Get the edge of the rug picked up! Looks like another sweep-under case!!!

    “in December she was placed on required leave on full pay under the provisions of the civil service personnel regulations, which the ministry said would allow the allegations to be investigated quickly and thoroughly”. What is “quickly”? This is August. How much have we paid her since then? For what? Hey, CIG…. That’s OUR money you’re giving away.

    “Ms Evans remains on required leave and an administrative process is progressing” What process are we talking about?

    Another question: Why can’t the “allegations” be revealed?

    One last question: If (heaven forbid) charges are brought against her and she is guilty of (?), does she get to keep the people’s money? Surely if any charges are confirmed she shouldn’t be paid for not working. Taking it out of her retirement wouldn’t be a bad idea if for some unknown reason she wouldn’t/couldn’t repay it.

    Why am I bothering to write this? Get that xxxxing rug ready!!!

  7. Anonymous says:

    Yes indeed Bigger Fish involved. This is what happens when you have “the dirt” on bigger fish and then they cant deal with you. Ha ha ha government corruption at its best.

  8. Anonymous says:

    This a blatant breach of ECHR Article 6.

    That specifies – In the determination of his civil rights and obligations or of any criminal charge against him, everyone is entitled to a fair and public hearing WITHIN A REASONABLE TIME by an independent and impartial tribunal established by law.

    Mind you, she’s on full salary and not having to work for it so probably couldn’t care less how long they take to resolve this.

    • Anonymous says:

      money and getting paid is nothing against a black eye against your integrity when you have not done anything. So I would say she doe care and it is very unfortunate because even when she is proven innocent, others will still doubt her……

      • Anonymous says:

        8:03 In which case if the allegations are, as is being suggested here, malicious she needs to get lawyered up and start fighting back.

  9. Anonymous says:

    the ineffecent civil service investigating itself………zzzzzzzzzzzzzzzzzz

  10. Anonymous says:

    “…which the ministry said would allow the allegations to be investigated “quickly and thoroughly”.”

    Huh? “Quickly”????? You gotta be kidding.

  11. Anonymous says:

    In CIG there seems to be a continuous HR ethical conflict with the interpretation of part VII the Labour Law (2011) – “Termination for Cause/Misconduct”, the additional Standards of Conduct in Public Office, and reconciling to the Rule of Law in the Cayman Islands. From an HR perspective, these things seem to be perpetually out of sync with the private sector interpretation to the point where charlatans are retained on fully paid public payroll holidays for months/years and are emboldened to declare themselves “victorious” and/or “exonerated” if no criminal evidence or charges are brought by their inept managers. It reeks of corruption and rewards the all-too-common, “catch me if you can” ethos. This needs to change.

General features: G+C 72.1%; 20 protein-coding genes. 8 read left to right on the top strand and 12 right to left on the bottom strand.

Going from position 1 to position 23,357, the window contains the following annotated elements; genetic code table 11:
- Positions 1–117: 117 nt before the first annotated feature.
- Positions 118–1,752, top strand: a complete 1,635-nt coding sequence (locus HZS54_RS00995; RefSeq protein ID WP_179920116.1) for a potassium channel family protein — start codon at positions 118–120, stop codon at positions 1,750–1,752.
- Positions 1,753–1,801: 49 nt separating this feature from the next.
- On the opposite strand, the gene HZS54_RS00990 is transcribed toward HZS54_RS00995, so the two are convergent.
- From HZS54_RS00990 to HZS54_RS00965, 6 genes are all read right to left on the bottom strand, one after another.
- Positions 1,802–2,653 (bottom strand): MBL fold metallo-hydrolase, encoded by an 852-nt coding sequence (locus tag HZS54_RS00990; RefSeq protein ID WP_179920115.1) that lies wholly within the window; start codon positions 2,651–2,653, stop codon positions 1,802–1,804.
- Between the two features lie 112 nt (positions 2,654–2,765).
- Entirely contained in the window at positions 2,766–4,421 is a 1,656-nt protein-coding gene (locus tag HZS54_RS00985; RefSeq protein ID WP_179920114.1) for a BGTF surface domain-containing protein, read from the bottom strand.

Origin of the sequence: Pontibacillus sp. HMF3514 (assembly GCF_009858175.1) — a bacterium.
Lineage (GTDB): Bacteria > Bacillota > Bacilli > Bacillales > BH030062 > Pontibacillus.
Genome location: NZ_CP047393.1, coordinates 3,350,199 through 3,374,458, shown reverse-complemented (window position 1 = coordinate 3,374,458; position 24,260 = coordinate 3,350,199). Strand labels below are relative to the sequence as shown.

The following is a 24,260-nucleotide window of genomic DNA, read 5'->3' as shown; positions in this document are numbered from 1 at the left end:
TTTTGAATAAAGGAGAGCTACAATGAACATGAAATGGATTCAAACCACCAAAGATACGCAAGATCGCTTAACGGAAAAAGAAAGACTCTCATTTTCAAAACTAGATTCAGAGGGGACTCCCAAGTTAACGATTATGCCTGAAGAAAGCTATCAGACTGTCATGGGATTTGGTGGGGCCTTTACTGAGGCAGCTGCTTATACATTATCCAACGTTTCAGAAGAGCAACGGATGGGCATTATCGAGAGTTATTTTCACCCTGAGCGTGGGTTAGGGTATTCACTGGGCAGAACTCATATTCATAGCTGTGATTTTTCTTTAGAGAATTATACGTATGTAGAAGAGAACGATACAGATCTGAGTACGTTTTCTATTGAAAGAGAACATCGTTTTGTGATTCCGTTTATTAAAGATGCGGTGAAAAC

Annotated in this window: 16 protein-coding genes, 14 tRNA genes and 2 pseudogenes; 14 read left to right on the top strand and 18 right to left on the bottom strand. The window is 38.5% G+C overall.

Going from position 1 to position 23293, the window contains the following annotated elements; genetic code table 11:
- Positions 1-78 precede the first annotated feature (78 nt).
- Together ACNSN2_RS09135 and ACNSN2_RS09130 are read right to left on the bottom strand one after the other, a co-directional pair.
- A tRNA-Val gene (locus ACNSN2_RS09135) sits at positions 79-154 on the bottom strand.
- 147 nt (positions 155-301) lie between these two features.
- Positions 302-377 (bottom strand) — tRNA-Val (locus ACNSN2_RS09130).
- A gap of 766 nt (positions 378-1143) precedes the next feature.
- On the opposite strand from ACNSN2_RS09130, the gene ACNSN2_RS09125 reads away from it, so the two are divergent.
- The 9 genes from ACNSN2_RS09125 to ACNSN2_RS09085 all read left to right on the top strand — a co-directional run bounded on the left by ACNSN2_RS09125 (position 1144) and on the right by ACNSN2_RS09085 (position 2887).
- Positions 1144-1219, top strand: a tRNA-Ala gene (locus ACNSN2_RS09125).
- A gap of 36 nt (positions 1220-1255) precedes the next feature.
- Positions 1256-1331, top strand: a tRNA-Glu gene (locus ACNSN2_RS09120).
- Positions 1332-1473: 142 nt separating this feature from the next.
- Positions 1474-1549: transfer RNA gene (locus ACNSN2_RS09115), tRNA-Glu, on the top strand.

12. Anonymous says:

    It’s a process CNS, relax!

  13. Anonymous says:

    Bigger fish involved that why you not hearing anymore. lol

  14. Anonymous says:

    Smells, as usual, of something being swept under the carpet to fester and rot…why is there no openess on the allegations?

    • Anonymous says:

      Lots of corruption in Immigration, I have experienced it personally and I presented everything to Linda Evans and nothing was done. The whole of immigration need to be revamped but Govt don’t have the guts to do what’s needed and nobody really good wants the job to do it. I’ve said it before and I will say it again all the politicians and bosses of all departments and a bunch of prominent caymanian business men and women, financial industry, legal, all the greats need to go on a 2 week retreat and lock themselves in a room along with a top consulting type company(to do all the organising after) and start the process of solving the problems we have and then pass the laws needed to make cayman great for everybody. It’s not rocket science.

      • Anonymous says:

        ” Great for everybody”……….. I don’t think so.

        Just start with making it great for local people first who in many cases have been here for several generations. Then we can consider others.

      • expose says:

        Wow you guys are something else. First you say there is no accoutablity in the civil service …boom the Deputy Governor and his team increases accountability and takes hard action ….now you say what they are doing is taking too long….. This is someone’s life and reputation at stake thank godness it’s not being rushed. Thank you DG for ensuring the hard and difficult decisions are being made. We are seeing a big change in the civil service….All for the better.